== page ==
I believe Dr Kellon will also balance it for free if you buy Uckele products.  You need to email her at her Uckele email address.

--
Kirsten and Shaku (IR) - 2019
Kitimat, BC, Canada
ECIR Group Moderator
 
Shaku's Case History  
Shaku's Photo Album   


Re: UK bloodwork results help for Red and Kim

Kirsten Rasmussen
 

Given that the glucose value is so close to the bottom of the range, I wonder if the sample handling was compromised?  That could result in a lower glucose, which affects the MIRG interpretation.  Just a thought...

--
Kirsten and Shaku (IR) - 2019
Kitimat, BC, Canada
ECIR Group Moderator
 
Shaku's Case History  
Shaku's Photo Album   


Re: UK bloodwork results help for Red and Kim

Lavinia Fiscaletti
 

Hi Kim,

High insulin responder means that it takes more insulin than it should to keep Red's glucose level where it is. A MIRG value above 5.6 (Red's is 6.6) indicates he is EMS even tho the G/I ratio indicates he isn't.

His ACTH was quite high for the end of Aug, which is concerning as the seasonal rise will make it rise even further until mid-Oct, when that influence starts to wane. The longer his ACTH remains this elevated, the higher the likelihood that he will experience negative consequences from it - laminitis being a huge one.If this was one of my own horses, I definitely would be speaking to my vet about starting him on pergolide, at least for the seasonal rise period.

Thanks for adding the radiographs and some hoof pix. I changed a couple of the labels on them as the two views that were labeled Heel are actually dorsals, looking at the foot from front to back.

The lateral of the the LF shows thin sole and a broken back HPA, with the coffin bone sitting ground parallel. If the dorsal wall marker was placed correctly, there is sinking - which goes along with the thin soles.This bony column alignment is putting a lot of strain on the tendons and ligaments in the back of the leg and will aggravate the navicular area over time. His heels are definitely underrun, which is a common issue with Quarter Horses. The underrun heels have contributed to the splits in the central sulci that are extending all the way up into the soft tissues of the heel bulbs. The hoof pix also show that there is significant flaring on several of his feet, which needs to be addressed.

Until the trim issues can be corrected, Red would benefit from being kept in padded boots 23/7, with only some time out of them to clean and air them daily. The pads in the boots should be a wedge to help provide more support to the back half of the foot where heels aren't doing their job properly. Powdering his feet with a human Athlete's foot powder at each boot change will help keep the greeblies from taking hold. Make certain to rasp significant bevels into the treads of any boots that he wears at both the toes and the heels.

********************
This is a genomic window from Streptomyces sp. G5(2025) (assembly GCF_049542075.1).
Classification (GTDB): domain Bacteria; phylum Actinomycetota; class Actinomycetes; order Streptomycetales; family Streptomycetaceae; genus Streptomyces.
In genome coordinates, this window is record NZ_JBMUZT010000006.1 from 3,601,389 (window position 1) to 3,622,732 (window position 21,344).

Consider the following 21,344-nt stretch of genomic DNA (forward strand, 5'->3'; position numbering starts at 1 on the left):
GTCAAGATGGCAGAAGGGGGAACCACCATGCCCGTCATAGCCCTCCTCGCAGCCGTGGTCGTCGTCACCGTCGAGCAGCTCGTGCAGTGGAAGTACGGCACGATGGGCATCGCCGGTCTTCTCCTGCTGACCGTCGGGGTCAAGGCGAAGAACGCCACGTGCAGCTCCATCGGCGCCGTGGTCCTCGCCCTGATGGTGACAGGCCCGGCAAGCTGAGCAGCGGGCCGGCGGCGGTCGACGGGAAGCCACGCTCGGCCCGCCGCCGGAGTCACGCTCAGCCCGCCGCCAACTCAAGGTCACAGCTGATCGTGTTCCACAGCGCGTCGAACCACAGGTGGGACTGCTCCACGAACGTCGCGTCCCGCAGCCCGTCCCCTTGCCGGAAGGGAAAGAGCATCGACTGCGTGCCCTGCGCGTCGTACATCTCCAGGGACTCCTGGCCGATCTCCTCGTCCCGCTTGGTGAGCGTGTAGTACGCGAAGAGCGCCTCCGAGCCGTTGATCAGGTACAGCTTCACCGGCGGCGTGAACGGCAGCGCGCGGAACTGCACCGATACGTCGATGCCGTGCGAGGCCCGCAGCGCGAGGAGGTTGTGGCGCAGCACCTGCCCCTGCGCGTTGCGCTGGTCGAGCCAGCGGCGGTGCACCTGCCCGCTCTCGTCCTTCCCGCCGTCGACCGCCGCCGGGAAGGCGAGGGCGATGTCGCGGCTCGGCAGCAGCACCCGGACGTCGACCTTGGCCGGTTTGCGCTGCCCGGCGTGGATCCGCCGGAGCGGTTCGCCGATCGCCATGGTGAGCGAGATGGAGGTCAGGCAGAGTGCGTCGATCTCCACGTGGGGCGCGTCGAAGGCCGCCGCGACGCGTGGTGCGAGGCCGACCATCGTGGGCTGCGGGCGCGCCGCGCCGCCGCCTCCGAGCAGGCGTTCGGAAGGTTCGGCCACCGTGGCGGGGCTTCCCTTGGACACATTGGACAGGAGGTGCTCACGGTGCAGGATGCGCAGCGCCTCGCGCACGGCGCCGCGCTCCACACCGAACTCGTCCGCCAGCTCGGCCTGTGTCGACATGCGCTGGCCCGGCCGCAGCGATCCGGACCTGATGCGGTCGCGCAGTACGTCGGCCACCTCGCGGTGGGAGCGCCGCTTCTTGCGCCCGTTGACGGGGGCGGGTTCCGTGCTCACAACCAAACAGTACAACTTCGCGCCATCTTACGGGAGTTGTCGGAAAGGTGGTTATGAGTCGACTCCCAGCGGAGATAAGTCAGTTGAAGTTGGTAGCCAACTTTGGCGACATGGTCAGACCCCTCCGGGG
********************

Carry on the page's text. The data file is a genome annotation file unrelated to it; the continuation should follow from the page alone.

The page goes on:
--
Lavinia, George Too, Calvin (PPID) and Dinky (PPID/IR)
Nappi, George and Dante Over the Bridge
Jan 05, RI
Moderator ECIR


Re: Dx Question

Kirsten Rasmussen
 

Hi Suzanne, although its not grossly inflated I don't think an ACTH of about 58 at the end of August can be considered normal.  If you look at page 2 of this https://liphookequinehospital.co.uk/wp-content/uploads/Seasonal-Changes-in-ACTH-Secretion2.pdf
 you'll see that the peak should be no more than around 55 in October.

It is interesting that your warmblood is insulin resistant but I think you and your vet should consider his elevated ACTH now a sign of early PPID and that might be partly driving the IR result you got.  It may be that he doesn't need pergolide yet but you will want to monitor his ACTH and insulin regularly going forward. If you find he has exagerated allergy symptoms, suppressed immune function, loss of top line, fall laminitis, or soft tissue injuries in the future you'll want to consider PPID first as a possible cause.

Just to keep in mind.  :)

--
Kirsten and Shaku (IR) - 2019
Kitimat, BC, Canada
ECIR Group Moderator
 
Shaku's Case History  
Shaku's Photo Album   


Re: Hay Analysis Help

Maxine McArthur
 

Hi Emma
There is a list of people who will balance your hay for a nominal fee in our Files, here: https://ecir.groups.io/g/main/files/6%20Diet%20Balancing/HAY%20BALANCING.pdf
You could try contacting one of them.

--
Maxine and Indy (PPID) and Dangles (PPID)

Canberra, Australia 2010
ECIR Primary Response

https://ecir.groups.io/g/CaseHistory/files/Maxine%20and%20Indy%20and%20Dangles 
https://ecir.groups.io/g/CaseHistory/album?id=933

 


Re: Thoughts on laminitis episode for Canadian mare

Kirsten Rasmussen
 

If her pain is being driven by laminitis from elevated insulin, the sooner her diet is controlled the better she will feel.  I don't want to rush a move if you're not ready because 2 weeks is not long to wait, but if her current hay has not been tested and the barn can't soak it and she's still in her laminitic flare up, then she might improve sooner on a more controlled diet.  Ultimately it's your decision to weigh the pros and cons.